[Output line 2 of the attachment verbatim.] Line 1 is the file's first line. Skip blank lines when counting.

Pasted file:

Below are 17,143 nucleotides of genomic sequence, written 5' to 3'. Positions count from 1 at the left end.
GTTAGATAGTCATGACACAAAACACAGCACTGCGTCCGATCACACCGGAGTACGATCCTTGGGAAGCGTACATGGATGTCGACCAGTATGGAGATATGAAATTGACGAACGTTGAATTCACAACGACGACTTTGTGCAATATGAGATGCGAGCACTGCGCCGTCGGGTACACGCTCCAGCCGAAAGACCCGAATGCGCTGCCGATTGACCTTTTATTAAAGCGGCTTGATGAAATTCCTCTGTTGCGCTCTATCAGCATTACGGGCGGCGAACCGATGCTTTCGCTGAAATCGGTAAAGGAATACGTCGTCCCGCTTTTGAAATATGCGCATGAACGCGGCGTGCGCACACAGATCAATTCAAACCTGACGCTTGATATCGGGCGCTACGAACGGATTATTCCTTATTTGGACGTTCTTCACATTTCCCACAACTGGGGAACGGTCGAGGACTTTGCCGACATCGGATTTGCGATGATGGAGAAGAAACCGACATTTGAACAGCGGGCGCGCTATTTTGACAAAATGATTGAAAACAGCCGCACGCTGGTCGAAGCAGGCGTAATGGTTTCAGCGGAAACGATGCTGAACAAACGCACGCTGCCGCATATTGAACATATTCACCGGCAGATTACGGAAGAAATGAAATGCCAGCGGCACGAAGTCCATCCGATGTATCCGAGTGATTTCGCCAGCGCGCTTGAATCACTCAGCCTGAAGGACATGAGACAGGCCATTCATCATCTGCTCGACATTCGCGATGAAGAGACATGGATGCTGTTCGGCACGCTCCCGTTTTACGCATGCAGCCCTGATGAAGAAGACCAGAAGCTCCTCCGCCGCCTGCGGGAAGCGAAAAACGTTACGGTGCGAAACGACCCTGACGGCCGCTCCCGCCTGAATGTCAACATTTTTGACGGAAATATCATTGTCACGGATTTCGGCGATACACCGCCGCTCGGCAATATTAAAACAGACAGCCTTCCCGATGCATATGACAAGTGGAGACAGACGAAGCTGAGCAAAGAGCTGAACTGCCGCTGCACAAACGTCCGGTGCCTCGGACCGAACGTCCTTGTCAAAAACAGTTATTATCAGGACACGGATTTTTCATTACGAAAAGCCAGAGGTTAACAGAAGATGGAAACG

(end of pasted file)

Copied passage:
GTTAGATAGTCATGACACAAAACACAGCACTGCGTCCGATCACACCGGAGTACGATCCTTGGGAAGCGTACATGGATGTCGACCAGTATGGAGATATGAAATTGACGAACGTTGAATTCACAACGACGACTTTGTGCAATATGAGATGCGAGCACTGCGCCGTCGGGTACACGCTCCAGCCGAAAGACCCGAATGCGCTGCCGATTGACCTTTTATTAAAGCGGCTTGATGAAATTCCTCTGTTGCGCTCTATCAGCATTACGGGCGGCGAACCGATGCTTTCGCTGAAATCGGTAAAGGAATACGTCGTCCCGCTTTTGAAATATGCGCATGAACGCGGCGTGCGCACACAGATCAATTCAAACCTGACGCTTGATATCGGGCGCTACGAACGGATTATTCCTTATTTGGACGTTCTTCACATTTCCCACAACTGGGGAACGGTCGAGGACTTTGCCGACATCGGATTTGCGATGATGGAGAAGAAACCGACATTTGAACAGCGGGCGCGCTATTTTGACAAAATGATTGAAAACAGCCGCACGCTGGTCGAAGCAGGCGTAATGGTTTCAGCGGAAACGATGCTGAACAAACGCACGCTGCCGCATATTGAACATATTCACCGGCAGATTACGGAAGAAATGAAATGCCAGCGGCACGAAGTCCATCCGATGTATCCGAGTGATTTCGCCAGCGCGCTTGAATCACTCAGCCTGAAGGACATGAGACAGGCCATTCATCATCTGCTCGACATTCGCGATGAAGAGACATGGATGCTGTTCGGCACGCTCCCGTTTTACGCATGCAGCCCTGATGAAGAAGACCAGAAGCTCCTCCGCCGCCTGCGGGAAGCGAAAAACGTTACGGTGCGAAACGACCCTGACGGCCGCTCCCGCCTGAATGTCAACATTTTTGACGGAAATATCATTGTCACGGATTTCGGCGATACACCGCCGCTCGGCAATATTAAAACAGACAGCCTTCCCGATGCATATGACAAGTGGAGACAGACGAAGCTGAGCAAAGAGCTGAACTGCCGCTGCACAAACGTCCGGTGCCTCGGACCGAACGTCCTTGTCAAAAACAGTTATTATCAGGACACGGATTTTTCATTACGAAAAGCCAGAGGTTAACAGAAGATGGAAACG